A popular form of educational digital redlining is the use of internet filters.  While I believe it is appropriate for filters to be implemented at the K-12 sites due to the age and maturity level of the students, at what level of filtering does it become a hindrance to the student’s ability to learn? Not only is over filtering an issue on school campuses but there are some school sites that don’t have Wi-Fi access available.  I have worked at a school site where the students were denied Wi-Fi access on campus. Unfortunately, is assumed by some educators that all students have internet access at home.  But that assumption should never be made.  Many students in today’s classrooms do not have Wi-Fi access at home and sometimes they don’t even have computers that they can use, creating a homework gap.  Without the full use of the internet in schools, students are being left behind in this digital age, “creating marginalized individuals who lack the skills and tools to navigate successfully in an increasingly globalized, knowledge based society” (Afro).  When looking at students that don’t have access to the internet at home, they are typically students that are from low-socioeconomic status and/or brown.  These students typically live in inner-city school districts, where it is not only a matter of the high price for broadband service but if broadband service is even available to families in the community.  Google has a proposed plan to build a fiber based broadband internet network that is being built around a Kansas City, lower income, majority minority neighborhood.  This redlining plan effects students access to home access and homework opportunities.

Although, redlining is important issue to be aware of at the K-12 level it is a far bigger issue at the college level.  Many students and families are unaware of the internet limitations that are imposed upon students at their academic sites.  These invisible boundaries become apparent when students attempt to access information on the internet at their schools and are denied access to the requested information.  This lack of access is due to the filtering systems and expense of full access to digital resources through the library.  Filtering systems limit a student’s ability to access information on school broadband networks or through the use of school-issued devices.  These types of internet policies have called student advocates to ask for all school types to revisit their school internet policies.  Although there has been progress, these policies “continue to deprive children from becoming knowledgeable digital consumers – with the hardest hit apparently being the most disadvantaged students.” (The Atlantic Daily)   Implementing digital restrictions are an example of educational digital redlining.  Although, filtering students digital access is an acceptable practice, higher education students access to digital resources can be scarce or non-existent in schools that serve a more working class community (community colleges) when compared to schools that are considered more traditional universities.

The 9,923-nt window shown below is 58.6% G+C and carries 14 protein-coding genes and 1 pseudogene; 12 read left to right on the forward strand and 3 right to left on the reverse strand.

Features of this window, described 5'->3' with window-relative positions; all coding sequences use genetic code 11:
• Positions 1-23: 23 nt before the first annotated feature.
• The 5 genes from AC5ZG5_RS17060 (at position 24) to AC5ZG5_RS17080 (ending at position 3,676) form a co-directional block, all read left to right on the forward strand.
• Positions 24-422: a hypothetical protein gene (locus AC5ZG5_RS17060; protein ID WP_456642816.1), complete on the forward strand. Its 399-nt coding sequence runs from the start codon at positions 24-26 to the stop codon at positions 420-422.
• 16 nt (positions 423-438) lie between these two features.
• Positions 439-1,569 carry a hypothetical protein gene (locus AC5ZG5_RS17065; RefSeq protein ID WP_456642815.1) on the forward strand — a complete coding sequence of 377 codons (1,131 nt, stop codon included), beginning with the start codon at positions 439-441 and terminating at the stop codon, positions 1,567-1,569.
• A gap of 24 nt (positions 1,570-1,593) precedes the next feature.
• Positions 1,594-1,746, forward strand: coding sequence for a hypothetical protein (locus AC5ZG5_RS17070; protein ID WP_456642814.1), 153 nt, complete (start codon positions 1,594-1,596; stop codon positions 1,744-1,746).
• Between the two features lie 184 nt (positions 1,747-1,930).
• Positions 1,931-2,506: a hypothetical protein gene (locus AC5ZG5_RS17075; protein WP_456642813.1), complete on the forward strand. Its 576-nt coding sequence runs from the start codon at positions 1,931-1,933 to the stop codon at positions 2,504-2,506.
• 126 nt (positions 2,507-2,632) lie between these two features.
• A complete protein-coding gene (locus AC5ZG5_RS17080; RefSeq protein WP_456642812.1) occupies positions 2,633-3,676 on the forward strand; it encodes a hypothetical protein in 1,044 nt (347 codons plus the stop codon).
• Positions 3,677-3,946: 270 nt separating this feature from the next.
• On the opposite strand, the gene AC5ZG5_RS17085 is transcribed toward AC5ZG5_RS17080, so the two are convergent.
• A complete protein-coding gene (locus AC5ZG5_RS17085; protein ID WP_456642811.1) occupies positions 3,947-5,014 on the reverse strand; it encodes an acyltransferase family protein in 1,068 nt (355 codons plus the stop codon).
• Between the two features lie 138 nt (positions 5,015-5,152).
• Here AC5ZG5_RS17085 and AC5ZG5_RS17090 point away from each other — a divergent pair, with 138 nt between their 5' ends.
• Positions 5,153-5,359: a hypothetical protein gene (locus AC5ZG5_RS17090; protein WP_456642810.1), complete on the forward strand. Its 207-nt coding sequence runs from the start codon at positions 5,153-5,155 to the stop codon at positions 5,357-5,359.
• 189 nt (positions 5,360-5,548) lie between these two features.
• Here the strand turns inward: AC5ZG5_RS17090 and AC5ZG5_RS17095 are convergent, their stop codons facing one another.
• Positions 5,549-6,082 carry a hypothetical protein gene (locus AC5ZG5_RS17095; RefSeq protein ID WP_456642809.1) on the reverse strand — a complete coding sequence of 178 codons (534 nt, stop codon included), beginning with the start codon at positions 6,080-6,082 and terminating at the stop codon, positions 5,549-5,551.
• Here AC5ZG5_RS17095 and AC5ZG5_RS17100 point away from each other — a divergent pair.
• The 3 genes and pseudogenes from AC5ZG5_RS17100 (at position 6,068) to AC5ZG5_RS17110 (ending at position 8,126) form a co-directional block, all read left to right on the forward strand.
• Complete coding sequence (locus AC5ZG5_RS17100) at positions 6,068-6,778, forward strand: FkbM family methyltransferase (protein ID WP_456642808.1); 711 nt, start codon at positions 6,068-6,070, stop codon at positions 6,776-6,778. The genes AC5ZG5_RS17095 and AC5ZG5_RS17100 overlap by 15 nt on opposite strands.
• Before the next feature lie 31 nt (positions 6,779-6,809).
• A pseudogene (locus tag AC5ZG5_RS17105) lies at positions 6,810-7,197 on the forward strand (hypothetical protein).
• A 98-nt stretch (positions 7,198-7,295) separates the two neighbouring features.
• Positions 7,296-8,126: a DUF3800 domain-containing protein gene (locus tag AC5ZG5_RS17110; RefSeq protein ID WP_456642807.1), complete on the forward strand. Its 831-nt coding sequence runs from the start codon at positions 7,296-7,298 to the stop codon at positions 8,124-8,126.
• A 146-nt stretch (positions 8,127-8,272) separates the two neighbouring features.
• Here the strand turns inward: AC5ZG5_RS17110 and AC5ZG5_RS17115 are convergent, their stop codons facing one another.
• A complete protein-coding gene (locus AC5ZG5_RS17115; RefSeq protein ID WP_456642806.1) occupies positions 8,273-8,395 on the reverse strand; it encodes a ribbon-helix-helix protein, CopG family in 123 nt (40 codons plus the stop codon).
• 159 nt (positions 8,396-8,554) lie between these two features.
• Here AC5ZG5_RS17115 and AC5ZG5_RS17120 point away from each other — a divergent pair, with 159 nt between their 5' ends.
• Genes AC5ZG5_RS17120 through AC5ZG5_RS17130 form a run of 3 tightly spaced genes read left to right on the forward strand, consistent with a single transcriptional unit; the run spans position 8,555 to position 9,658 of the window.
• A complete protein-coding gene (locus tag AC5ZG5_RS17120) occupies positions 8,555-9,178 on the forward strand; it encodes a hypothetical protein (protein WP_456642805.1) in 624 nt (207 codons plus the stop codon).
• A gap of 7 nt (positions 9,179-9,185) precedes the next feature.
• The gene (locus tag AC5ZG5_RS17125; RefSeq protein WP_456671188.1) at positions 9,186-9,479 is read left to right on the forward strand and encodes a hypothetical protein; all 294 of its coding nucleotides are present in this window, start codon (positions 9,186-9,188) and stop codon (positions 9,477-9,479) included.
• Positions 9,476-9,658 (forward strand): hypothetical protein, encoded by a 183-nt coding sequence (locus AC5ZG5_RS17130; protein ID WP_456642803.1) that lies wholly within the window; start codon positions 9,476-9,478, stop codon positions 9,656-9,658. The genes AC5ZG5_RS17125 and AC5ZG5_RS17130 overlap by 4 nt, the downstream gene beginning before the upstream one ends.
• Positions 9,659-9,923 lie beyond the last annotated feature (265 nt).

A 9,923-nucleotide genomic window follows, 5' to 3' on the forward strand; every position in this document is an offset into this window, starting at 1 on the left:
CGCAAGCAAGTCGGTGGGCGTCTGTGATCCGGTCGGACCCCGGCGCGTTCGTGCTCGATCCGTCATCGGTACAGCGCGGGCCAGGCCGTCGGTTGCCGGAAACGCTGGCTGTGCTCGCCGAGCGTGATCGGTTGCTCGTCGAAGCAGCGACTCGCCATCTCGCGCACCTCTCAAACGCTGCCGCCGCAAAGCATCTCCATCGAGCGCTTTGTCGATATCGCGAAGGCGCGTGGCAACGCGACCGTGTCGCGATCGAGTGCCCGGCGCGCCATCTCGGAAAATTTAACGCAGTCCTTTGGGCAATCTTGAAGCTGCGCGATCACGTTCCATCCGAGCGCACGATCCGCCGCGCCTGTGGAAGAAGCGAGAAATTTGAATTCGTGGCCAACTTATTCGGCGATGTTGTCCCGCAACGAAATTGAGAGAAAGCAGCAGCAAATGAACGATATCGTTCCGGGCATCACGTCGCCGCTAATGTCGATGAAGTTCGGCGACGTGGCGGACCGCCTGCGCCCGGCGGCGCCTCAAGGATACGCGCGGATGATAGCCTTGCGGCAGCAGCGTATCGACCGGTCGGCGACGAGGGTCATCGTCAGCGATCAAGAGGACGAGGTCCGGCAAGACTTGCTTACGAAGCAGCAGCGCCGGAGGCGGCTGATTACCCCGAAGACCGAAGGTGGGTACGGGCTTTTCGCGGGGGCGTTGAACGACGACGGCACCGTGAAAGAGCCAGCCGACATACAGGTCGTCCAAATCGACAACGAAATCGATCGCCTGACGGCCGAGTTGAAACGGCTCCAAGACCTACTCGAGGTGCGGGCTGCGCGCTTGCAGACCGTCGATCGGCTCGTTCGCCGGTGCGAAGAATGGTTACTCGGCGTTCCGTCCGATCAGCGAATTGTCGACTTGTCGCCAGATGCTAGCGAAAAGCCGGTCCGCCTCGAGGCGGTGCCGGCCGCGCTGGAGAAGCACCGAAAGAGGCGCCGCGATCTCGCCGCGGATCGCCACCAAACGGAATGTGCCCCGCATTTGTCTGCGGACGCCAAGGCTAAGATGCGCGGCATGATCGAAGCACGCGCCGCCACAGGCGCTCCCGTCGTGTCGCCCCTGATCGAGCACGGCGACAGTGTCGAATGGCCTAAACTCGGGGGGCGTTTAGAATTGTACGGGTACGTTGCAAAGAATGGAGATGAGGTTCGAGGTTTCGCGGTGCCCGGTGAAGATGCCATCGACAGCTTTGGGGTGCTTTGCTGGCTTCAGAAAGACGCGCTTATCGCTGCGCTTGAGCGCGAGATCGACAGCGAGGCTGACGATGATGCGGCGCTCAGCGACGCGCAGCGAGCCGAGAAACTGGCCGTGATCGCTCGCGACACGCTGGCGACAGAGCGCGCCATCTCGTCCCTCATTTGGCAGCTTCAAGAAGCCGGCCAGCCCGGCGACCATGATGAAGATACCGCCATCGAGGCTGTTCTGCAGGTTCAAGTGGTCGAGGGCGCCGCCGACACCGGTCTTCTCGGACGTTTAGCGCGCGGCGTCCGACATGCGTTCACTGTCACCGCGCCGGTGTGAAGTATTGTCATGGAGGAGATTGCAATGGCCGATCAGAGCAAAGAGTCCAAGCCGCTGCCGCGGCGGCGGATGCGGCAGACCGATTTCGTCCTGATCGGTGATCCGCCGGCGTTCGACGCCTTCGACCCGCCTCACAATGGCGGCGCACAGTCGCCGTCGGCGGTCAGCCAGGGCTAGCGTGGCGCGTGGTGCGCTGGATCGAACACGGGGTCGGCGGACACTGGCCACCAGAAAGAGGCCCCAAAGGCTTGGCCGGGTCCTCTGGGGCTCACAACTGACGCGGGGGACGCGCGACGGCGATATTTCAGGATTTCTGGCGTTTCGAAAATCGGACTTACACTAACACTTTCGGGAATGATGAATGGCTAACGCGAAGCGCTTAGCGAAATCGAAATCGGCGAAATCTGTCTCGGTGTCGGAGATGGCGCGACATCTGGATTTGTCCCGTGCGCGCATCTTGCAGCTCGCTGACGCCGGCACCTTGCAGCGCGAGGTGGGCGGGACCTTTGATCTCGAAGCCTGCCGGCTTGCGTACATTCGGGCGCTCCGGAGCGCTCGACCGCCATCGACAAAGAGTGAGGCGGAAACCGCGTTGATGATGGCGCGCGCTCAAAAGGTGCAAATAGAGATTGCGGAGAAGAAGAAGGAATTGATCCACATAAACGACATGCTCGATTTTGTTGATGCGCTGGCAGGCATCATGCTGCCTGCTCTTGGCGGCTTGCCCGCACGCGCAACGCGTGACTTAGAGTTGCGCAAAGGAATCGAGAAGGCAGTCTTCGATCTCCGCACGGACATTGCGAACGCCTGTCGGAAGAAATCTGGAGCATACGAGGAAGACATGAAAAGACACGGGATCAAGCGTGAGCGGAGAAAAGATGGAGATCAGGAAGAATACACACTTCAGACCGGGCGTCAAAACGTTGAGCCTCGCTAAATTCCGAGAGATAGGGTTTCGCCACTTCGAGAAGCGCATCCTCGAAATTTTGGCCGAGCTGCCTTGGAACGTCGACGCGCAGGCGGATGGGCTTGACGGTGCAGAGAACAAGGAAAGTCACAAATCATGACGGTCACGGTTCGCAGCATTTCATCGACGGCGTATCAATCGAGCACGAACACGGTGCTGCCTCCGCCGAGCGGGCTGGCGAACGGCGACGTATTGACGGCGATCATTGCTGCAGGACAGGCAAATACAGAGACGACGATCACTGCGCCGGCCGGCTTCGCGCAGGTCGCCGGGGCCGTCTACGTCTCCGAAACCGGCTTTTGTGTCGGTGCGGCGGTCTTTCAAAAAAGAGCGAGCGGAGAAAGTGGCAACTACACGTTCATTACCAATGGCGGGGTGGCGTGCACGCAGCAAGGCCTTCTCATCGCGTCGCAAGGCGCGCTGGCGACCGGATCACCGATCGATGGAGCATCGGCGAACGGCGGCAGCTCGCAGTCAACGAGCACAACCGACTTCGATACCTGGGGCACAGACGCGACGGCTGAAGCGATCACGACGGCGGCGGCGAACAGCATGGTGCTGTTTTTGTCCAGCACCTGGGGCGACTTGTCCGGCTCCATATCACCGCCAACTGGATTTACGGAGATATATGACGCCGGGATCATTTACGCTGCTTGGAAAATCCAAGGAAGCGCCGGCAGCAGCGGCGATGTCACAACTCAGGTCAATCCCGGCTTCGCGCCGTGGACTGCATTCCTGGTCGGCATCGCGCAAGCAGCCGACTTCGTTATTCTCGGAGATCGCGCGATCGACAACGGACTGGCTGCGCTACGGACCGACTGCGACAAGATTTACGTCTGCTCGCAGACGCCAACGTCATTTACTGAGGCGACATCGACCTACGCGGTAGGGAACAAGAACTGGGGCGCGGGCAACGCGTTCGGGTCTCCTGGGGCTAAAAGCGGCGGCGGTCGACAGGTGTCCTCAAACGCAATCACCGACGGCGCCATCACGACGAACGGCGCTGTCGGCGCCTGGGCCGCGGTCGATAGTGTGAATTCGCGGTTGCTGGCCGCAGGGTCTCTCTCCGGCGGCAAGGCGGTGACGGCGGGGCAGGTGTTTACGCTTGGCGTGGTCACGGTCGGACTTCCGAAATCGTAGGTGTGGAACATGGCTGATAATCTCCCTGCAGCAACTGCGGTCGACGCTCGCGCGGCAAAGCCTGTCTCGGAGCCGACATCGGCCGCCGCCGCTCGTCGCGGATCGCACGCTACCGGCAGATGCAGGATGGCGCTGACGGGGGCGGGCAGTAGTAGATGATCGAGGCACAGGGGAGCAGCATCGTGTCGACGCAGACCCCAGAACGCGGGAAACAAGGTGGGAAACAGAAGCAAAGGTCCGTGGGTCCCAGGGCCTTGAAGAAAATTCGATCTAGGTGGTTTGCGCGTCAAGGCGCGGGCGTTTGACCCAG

Case in Point:                                                                                                   Today, in the present, Nina is a contemporary community college student enrolled in a composition class that explores issues of surveillance, privacy, and online identity. She participates in a class discussion of revenge porn, and she decides that it offers a topic for exploring the connection between the digital world and issues of gender, power, and free speech. She goes to one of the computer labs and does a quick search. Her effort proves unproductive. It produces information about ABC’s hit show Revenge but nothing about what everyone reading this column understands “revenge porn” to mean. For Nina, the concept doesn’t exist — not because the Internet contains no information on revenge porn but because Nina’s version of the Internet is filtered. Because the filters between her and the Internet block access to information, she reasonably believes that the issue is marginal and that other topics might prove more fruitful. She moves on to something else, unaware of the invisible walls erected that prevent her from accessing information that might allow her to do her I am work. The student has been digitally redlined, walled off from information based on the IT policies of her institution. (Chris Gilliard and Hugh Culik)